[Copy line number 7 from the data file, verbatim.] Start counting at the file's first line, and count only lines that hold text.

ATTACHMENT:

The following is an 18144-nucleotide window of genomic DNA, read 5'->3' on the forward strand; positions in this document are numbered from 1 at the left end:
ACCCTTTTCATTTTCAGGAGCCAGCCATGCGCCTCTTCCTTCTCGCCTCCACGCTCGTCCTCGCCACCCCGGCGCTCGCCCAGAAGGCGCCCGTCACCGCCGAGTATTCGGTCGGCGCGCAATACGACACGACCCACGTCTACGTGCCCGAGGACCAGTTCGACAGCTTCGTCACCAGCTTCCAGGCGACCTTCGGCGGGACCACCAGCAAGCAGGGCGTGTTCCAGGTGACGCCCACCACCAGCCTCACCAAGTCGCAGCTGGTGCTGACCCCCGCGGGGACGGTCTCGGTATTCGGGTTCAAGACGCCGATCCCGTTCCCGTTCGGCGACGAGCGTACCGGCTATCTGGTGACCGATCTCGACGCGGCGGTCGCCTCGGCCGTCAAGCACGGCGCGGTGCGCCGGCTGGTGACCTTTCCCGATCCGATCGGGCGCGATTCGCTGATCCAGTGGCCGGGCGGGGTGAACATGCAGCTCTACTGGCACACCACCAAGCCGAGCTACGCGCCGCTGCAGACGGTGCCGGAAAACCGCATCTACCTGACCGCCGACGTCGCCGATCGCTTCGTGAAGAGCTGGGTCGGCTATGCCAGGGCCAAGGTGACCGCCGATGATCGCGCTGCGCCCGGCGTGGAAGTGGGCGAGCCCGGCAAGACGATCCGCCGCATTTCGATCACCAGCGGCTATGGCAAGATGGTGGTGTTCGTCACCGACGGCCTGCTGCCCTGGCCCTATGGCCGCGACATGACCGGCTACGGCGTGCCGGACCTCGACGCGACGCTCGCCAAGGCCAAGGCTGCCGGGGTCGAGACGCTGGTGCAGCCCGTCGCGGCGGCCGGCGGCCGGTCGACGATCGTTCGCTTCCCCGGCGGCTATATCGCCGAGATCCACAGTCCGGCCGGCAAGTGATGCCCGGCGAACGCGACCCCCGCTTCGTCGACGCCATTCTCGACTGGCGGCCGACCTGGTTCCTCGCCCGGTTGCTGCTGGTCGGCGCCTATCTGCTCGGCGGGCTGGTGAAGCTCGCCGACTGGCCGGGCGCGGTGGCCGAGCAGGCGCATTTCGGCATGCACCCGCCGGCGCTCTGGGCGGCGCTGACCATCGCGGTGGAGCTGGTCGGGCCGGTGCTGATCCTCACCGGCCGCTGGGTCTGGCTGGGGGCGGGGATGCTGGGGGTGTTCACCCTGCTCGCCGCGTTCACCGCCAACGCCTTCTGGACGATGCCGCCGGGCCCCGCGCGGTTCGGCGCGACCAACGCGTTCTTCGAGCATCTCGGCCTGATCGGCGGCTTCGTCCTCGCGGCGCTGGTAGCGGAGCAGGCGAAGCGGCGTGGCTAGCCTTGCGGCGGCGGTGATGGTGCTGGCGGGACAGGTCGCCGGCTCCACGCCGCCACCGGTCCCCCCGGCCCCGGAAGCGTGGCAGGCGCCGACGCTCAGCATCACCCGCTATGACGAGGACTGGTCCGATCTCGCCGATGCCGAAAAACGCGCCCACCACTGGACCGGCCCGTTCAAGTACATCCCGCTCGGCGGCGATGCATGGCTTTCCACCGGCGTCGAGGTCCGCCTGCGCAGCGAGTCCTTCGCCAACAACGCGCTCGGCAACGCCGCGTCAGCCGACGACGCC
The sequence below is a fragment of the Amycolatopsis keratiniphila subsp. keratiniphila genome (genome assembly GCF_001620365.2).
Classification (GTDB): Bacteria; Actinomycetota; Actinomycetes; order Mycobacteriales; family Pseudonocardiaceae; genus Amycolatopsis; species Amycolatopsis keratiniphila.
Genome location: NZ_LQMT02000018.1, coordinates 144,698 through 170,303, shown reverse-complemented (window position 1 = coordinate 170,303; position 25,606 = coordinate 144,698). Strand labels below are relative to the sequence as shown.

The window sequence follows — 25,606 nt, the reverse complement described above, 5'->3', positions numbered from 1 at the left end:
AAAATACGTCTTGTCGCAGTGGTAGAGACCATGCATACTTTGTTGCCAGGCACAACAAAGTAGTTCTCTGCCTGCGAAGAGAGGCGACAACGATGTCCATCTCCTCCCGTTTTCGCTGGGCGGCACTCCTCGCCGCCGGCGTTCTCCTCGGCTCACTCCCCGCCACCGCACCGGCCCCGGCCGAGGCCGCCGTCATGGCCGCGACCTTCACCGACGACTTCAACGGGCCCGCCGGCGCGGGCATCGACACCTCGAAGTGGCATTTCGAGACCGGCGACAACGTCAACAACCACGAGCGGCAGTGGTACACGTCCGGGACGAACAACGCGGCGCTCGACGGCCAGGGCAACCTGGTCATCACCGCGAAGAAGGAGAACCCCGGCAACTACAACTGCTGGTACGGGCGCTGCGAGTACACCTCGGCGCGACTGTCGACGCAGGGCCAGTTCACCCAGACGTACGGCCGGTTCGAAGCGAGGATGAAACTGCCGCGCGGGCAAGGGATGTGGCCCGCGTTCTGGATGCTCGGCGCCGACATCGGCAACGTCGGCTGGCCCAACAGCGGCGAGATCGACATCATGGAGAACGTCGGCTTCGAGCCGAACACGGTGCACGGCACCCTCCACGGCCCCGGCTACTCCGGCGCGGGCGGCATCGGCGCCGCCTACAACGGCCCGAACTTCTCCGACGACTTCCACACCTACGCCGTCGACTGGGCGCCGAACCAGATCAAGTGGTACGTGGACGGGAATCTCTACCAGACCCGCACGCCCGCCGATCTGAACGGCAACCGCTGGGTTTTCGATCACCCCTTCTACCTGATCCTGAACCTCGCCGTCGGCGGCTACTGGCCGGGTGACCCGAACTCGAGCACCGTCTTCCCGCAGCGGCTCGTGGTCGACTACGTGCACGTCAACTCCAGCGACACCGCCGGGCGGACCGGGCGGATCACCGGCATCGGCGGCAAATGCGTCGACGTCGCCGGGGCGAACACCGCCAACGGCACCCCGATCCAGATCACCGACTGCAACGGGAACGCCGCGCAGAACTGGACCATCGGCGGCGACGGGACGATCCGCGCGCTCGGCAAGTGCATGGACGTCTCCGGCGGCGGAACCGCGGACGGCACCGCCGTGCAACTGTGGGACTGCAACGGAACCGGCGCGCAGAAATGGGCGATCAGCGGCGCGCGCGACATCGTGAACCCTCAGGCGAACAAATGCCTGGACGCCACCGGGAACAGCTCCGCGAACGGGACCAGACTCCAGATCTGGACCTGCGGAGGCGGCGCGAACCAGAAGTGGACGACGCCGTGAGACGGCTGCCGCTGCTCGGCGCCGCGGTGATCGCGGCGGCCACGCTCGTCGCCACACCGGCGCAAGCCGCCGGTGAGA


AAAATACGTCTTGTCGCAGTGGTAGAGACCATGCATACTTTGTTGCCAGGCACAACAAAGTAGTTCTCTGCCTGCGAAGAGAGGCGACAACGATGTCCATCTCCTCCCGTTTTCGCTGGGCGGCACTCCTCGCCGCCGGCGTTCTCCTCGGCTCACTCCCCGCCACCGCACCGGCCCCGGCCGAGGCCGCCGTCATGGCCGCGACCTTCACCGACGACTTCAACGGGCCCGCCGGCGCGGGCATCGACACCTCGAAGTGGCATTTCGAGACCGGCGACAACGTCAACAACCACGAGCGGCAGTGGTACACGTCCGGGACGAACAACGCGGCGCTCGACGGCCAGGGCAACCTGGTCATCACCGCGAAGAAGGAGAACCCCGGCAACTACAACTGCTGGTACGGGCGCTGCGAGTACACCTCGGCGCGACTGTCGACGCAGGGCCAGTTCACCCAGACGTACGGCCGGTTCGAAGCGAGGATGAAACTGCCGCGCGGGCAAGGGATGTGGCCCGCGTTCTGGATGCTCGGCGCCGACATCGGCAACGTCGGCTGGCCCAACAGCGGCGAGATCGACATCATGGAGAACGTCGGCTTCGAGCCGAACACGGTGCACGGCACCCTCCACGGCCCCGGCTACTCCGGCGCGGGCGGCATCGGCGCCGCCTACAACGGCCCGAACTTCTCCGACGACTTCCACACCTACGCCGTCGACTGGGCGCCGAACCAGATCAAGTGGTACGTGGACGGGAATCTCTACCAGACCCGCACGCCCGCCGATCTGAACGGCAACCGCTGGGTTTTCGATCACCCCTTCTACCTGATCCTGAACCTCGCCGTCGGCGGCTACTGGCCGGGTGACCCGAACTCGAGCACCGTCTTCCCGCAGCGGCTCGTGGTCGACTACGTGCACGTCAACTCCAGCGACACCGCCGGGCGGACCGGGCGGATCACCGGCATCGGCGGCAAATGCGTCGACGTCGCCGGGGCGAACACCGCCAACGGCACCCCGATCCAGATCACCGACTGCAACGGGAACGCCGCGCAGAACTGGACCATCGGCGGCGACGGGACGATCCGCGCGCTCGGCAAGTGCATGGACGTCTCCGGCGGCGGAACCGCGGACGGCACCGCCGTGCAACTGTGGGACTGCAACGGAACCGGCGCGCAGAAATGGGCGATCAGCGGCGCGCGCGACATCGTGAACCCTCAGGCGAACAAATGCCTGGACGCCACCGGGAACAGCTCCGCGAACGGGACCAGACTCCAGATCTGGACCTGCGGAGGCGGCGCGAACCAGAAGTGGACGACGCCGTGAGACGGCTGCCGCTGCTCGGCGCCGCGGTGATCGCGGCGGCCACGCTCGTCGCCACACCGGCGCAAGCCGCCGGTGAGA